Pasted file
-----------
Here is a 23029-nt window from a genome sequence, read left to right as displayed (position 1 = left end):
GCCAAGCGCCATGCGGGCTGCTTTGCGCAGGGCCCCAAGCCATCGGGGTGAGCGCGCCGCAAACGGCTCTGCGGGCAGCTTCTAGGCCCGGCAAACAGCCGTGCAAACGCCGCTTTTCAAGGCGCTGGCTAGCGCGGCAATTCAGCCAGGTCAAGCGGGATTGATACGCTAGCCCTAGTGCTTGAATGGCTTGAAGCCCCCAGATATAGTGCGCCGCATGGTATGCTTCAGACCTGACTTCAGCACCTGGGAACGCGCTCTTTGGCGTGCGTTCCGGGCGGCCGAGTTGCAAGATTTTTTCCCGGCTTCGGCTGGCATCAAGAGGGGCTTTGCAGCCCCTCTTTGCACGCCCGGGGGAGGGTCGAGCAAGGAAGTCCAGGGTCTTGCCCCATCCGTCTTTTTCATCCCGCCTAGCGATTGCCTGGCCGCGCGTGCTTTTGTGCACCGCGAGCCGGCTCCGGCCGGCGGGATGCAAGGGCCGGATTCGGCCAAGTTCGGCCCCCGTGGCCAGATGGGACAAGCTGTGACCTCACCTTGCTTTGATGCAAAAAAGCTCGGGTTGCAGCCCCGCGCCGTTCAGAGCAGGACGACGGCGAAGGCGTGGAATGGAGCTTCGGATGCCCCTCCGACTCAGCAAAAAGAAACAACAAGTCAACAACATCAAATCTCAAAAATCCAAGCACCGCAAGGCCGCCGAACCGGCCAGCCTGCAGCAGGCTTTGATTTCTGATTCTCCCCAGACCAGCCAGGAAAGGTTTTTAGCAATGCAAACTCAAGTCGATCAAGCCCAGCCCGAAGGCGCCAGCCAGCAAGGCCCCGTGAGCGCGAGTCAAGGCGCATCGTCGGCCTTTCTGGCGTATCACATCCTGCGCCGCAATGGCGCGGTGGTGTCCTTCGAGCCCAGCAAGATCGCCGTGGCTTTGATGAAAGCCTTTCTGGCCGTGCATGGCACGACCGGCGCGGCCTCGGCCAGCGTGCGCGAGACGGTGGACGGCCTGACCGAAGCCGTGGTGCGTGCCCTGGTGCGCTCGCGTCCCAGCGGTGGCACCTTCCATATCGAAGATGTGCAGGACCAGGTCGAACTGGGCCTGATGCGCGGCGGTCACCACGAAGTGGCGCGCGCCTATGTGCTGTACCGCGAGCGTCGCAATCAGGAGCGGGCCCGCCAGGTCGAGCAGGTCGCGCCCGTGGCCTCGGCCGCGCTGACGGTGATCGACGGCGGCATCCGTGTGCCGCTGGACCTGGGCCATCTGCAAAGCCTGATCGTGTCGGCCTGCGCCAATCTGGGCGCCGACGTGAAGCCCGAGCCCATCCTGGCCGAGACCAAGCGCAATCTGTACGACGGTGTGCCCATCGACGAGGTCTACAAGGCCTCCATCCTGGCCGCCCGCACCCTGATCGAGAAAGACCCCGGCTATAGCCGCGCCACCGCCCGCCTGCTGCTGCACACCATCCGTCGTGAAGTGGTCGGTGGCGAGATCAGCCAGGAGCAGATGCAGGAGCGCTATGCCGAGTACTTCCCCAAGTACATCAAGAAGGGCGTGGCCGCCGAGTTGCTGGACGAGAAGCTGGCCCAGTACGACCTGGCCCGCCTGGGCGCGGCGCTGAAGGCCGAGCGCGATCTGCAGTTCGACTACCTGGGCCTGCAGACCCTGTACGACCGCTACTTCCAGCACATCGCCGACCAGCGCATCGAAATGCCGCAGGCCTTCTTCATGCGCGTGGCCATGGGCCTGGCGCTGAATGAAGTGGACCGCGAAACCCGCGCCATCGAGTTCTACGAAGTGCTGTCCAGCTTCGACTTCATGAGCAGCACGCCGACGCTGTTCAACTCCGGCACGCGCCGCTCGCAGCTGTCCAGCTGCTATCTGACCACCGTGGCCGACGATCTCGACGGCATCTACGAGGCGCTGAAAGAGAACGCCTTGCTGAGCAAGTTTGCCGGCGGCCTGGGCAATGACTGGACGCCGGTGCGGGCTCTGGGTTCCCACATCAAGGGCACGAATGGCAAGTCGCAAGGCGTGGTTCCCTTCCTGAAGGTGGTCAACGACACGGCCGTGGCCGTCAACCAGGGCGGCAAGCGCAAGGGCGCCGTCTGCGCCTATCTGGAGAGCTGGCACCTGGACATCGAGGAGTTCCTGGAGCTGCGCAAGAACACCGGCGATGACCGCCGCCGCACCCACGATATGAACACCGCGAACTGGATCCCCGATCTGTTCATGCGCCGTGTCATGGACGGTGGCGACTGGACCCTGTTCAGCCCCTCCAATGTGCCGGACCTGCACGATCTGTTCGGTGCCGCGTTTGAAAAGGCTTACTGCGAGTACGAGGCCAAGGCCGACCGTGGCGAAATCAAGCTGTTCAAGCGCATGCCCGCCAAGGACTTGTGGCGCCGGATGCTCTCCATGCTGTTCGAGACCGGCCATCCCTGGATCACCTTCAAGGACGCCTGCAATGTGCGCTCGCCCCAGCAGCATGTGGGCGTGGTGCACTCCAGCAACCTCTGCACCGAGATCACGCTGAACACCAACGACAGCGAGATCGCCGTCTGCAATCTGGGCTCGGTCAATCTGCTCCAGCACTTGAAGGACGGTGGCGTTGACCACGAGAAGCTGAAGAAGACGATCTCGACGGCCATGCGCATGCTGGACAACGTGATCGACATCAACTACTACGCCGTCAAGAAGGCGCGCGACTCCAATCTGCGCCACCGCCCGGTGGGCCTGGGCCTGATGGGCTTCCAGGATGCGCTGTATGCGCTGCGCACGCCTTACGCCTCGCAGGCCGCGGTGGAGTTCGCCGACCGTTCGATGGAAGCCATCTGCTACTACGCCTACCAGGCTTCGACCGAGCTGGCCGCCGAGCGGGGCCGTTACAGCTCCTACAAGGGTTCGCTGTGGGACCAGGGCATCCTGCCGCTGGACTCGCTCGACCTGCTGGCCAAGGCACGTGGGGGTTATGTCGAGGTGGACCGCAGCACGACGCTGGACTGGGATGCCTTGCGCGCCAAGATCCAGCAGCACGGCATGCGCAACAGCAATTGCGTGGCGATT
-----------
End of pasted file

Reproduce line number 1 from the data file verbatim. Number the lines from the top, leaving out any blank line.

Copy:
Here is a 23029-nt window from a genome sequence, read left to right as displayed (position 1 = left end):